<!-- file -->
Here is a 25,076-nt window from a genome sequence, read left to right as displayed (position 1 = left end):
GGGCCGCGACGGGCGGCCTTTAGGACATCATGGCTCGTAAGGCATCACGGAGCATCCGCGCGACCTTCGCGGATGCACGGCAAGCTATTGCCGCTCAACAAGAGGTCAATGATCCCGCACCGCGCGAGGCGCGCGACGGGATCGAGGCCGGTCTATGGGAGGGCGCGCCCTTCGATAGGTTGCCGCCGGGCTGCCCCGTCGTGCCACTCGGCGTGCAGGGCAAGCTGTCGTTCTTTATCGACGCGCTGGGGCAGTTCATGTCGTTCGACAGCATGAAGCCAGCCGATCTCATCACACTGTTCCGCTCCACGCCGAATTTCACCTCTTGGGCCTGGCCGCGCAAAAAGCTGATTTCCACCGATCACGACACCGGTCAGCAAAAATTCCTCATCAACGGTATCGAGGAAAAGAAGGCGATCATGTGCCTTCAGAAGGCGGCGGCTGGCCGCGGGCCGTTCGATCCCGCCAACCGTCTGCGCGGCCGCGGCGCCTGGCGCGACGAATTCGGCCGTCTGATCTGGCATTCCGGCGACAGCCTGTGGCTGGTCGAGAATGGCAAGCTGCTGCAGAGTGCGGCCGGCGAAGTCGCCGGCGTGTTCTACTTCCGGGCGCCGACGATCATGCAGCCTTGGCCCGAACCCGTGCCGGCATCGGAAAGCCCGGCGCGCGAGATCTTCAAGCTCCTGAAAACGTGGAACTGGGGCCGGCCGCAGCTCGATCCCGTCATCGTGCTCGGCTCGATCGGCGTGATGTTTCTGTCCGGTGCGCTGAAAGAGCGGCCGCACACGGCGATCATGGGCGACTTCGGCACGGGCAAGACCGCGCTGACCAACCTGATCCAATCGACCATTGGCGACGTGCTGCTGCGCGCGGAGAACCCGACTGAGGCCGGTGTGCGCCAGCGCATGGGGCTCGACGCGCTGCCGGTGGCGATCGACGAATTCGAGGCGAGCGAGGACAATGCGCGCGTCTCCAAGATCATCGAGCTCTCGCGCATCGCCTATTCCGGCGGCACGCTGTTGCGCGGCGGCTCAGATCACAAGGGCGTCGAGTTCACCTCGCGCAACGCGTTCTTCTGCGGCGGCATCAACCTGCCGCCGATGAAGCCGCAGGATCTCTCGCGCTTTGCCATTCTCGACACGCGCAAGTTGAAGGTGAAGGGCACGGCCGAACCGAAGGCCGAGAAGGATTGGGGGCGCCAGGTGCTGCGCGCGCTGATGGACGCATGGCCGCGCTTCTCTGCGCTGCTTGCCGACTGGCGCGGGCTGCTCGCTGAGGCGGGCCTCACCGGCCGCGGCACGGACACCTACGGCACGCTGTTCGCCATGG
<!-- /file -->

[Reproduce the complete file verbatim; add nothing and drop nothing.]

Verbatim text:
Here is a 25,076-nt window from a genome sequence, read left to right as displayed (position 1 = left end):
GGGCCGCGACGGGCGGCCTTTAGGACATCATGGCTCGTAAGGCATCACGGAGCATCCGCGCGACCTTCGCGGATGCACGGCAAGCTATTGCCGCTCAACAAGAGGTCAATGATCCCGCACCGCGCGAGGCGCGCGACGGGATCGAGGCCGGTCTATGGGAGGGCGCGCCCTTCGATAGGTTGCCGCCGGGCTGCCCCGTCGTGCCACTCGGCGTGCAGGGCAAGCTGTCGTTCTTTATCGACGCGCTGGGGCAGTTCATGTCGTTCGACAGCATGAAGCCAGCCGATCTCATCACACTGTTCCGCTCCACGCCGAATTTCACCTCTTGGGCCTGGCCGCGCAAAAAGCTGATTTCCACCGATCACGACACCGGTCAGCAAAAATTCCTCATCAACGGTATCGAGGAAAAGAAGGCGATCATGTGCCTTCAGAAGGCGGCGGCTGGCCGCGGGCCGTTCGATCCCGCCAACCGTCTGCGCGGCCGCGGCGCCTGGCGCGACGAATTCGGCCGTCTGATCTGGCATTCCGGCGACAGCCTGTGGCTGGTCGAGAATGGCAAGCTGCTGCAGAGTGCGGCCGGCGAAGTCGCCGGCGTGTTCTACTTCCGGGCGCCGACGATCATGCAGCCTTGGCCCGAACCCGTGCCGGCATCGGAAAGCCCGGCGCGCGAGATCTTCAAGCTCCTGAAAACGTGGAACTGGGGCCGGCCGCAGCTCGATCCCGTCATCGTGCTCGGCTCGATCGGCGTGATGTTTCTGTCCGGTGCGCTGAAAGAGCGGCCGCACACGGCGATCATGGGCGACTTCGGCACGGGCAAGACCGCGCTGACCAACCTGATCCAATCGACCATTGGCGACGTGCTGCTGCGCGCGGAGAACCCGACTGAGGCCGGTGTGCGCCAGCGCATGGGGCTCGACGCGCTGCCGGTGGCGATCGACGAATTCGAGGCGAGCGAGGACAATGCGCGCGTCTCCAAGATCATCGAGCTCTCGCGCATCGCCTATTCCGGCGGCACGCTGTTGCGCGGCGGCTCAGATCACAAGGGCGTCGAGTTCACCTCGCGCAACGCGTTCTTCTGCGGCGGCATCAACCTGCCGCCGATGAAGCCGCAGGATCTCTCGCGCTTTGCCATTCTCGACACGCGCAAGTTGAAGGTGAAGGGCACGGCCGAACCGAAGGCCGAGAAGGATTGGGGGCGCCAGGTGCTGCGCGCGCTGATGGACGCATGGCCGCGCTTCTCTGCGCTGCTTGCCGACTGGCGCGGGCTGCTCGCTGAGGCGGGCCTCACCGGCCGCGGCACGGACACCTACGGCACGCTGTTCGCCATGG